By John Eriomala
Twitter’s place as a source of diverse opinions is almost unrivaled in the Nigerian cyberspace. In terms of influence, perhaps only Facebook and Nairaland come close. One of the reasons for this is trends that source for ‘unpopular or popular opinions’ usually identifiable by a picture and a phrase. For instance ‘O jewa ke eng’, and ‘Bomboclaat’ among others.
Last week, Twitter was awash with one of such trends, and University of Ibadan Students were not left out. In the parent thread for UI by Twitter user Kikiowo, @Kikiowo Ayorinde, students – both past and present – discussed everything from the state of halls, and the quality of cafeterias to the students unionism. One opinion that kept reoccurring, however, was that the University does not give room for creatives to thrive. A few people expanded on this; they stated that most students are only interested in academics. Consequently, the school has a relatively ‘dead’ social scene. However, how valid are these opinions? The consequent paragraphs will examine the current state of UI’s creative ecosystem and how it could be improved upon.
Times and Seasons
Few things appear to be consistent in the entertainment/creative ecosystem at least in recent years. One is that the ecosystem thrives during already-earmarked periods. In the First Semester, Halls and Departments/Faculties alike, hold Freshers’ Welcome Events which include football matches, concerts, gyrations, and movie nights. Here, you get the chance to meet a few up-and-coming artists and have fun. There is also coverage by student photographers and video creators for the different social media pages. After this, it’s more or less a drought until the end of the semester were a few ‘hangouts’ and ‘picnics’ are held. Last semester, for instance, the biggest event that was held was the concert at the Student Union Building Car Park organized by Infinix. Notably, there was a performance from Zlatan and an appearance by Broda Shaggi; there was also a contest where two lucky students were awarded prizes.
However, with the arrival of the Second Semester comes the bulk of activities and rush hour for creatives. For the writers and public speakers, there’s Jaw War. Associations like the Junior Chambers International (JCI), and Asido Foundation host one or two events. Award ceremonies take place across various Faculty and Departmental dinners including the FOPA and UCJ Awards, Mr. and Miss. UI Paegantry Contest, among others. Also, elections take place across halls, departments, and faculties. In between all these, brands like Tecno, Jumia, and Indomie might show up to push their products and services. Halls also host their annual weeks towards the end of the semester. For many creatives, this is the time when the campus comes alive. Photographers and graphic designers alike combine to work on fliers. Musicians mount most – if not all – of the available stages during this period. Content creators troop to Instagram and YouTube; vlogging every moment away.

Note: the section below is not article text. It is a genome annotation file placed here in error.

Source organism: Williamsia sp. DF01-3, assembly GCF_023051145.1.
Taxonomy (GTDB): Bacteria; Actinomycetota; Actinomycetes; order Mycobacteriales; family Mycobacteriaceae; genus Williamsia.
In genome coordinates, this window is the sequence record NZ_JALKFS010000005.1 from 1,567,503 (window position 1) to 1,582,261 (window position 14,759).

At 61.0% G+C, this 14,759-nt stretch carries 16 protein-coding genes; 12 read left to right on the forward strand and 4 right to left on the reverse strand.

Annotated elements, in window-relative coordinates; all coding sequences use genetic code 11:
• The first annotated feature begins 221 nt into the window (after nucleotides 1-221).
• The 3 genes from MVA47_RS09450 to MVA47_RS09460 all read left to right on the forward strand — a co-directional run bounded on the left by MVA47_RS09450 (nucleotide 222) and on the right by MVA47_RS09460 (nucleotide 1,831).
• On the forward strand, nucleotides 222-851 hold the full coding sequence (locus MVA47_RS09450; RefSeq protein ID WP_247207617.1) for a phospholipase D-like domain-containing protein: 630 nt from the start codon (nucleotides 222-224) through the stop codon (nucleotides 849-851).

Outside of these events, however, the UI campus remains a very sanguine environment. The occasional party banners or flyers one might encounter – like the Remontada house party in March 2022 – are careful to schedule for off-campus. In fact, many of the departmental and Faculty dinners that are taken off campus. The implication of this is that asides few creatives like dramatists, whose plays are independent of the academic calendar, the rest of the ecosystem functions with time. It’s little wonder why the average UIte might refer to the school as ‘dull’ or stifling of creatives. They barely get to see themselves function in these capacities on campus; most have to chase off-campus gigs for their creativity to flourish. That said, is the calendar alone to blame for the current situation?
The Burden of Responsibility
“Remember the child of whom you are and why we sent you to school. Make sure you read your books”. Whether it’s 2003 or 2023, those lines are not out of place in any Nigerian household. They become a watchword by which many students live; striving to attain academic excellence above anything else. And in the University of Ibadan, it’s no different.
While one might expect extreme studiousness to be exclusive to traditionally ‘tough’ courses like Law, Medicine and Surgery, Pharmacy, and Mechanical Engineering, it’s quite the opposite in the University of Ibadan. On a typical school night, you’ll find lecture theatres filled with students earnestly reading or working on assignments. Even on Sunday mornings, the odds that you would find less than five people in any reading room on campus are almost zero. Jacking has become a defining feature of UI students recognized by even students of other institutions.
This then leads to a precarious situation for many a creative. As a rapper, Ory G, real name Oreoluwa Jadesimi, a 200 Level Medical student, put it ” A standard UI student is overwhelmed with academic work which affects the amount of effort that goes into their creative process. Therefore, artists like me go the extra mile to create time for our crafts all because of the passion.”
He further went on to say “The University of Ibadan is known for being ‘the best’ academically and it seems the extra efforts put into that sector diminishes the efforts put into other sectors like social life, sports, etc. I honestly feel there should be a balance between all.” The pressure to graduate with good grades means creatives have to either sacrifice more hours to school work or push aside these extra-curricular altogether.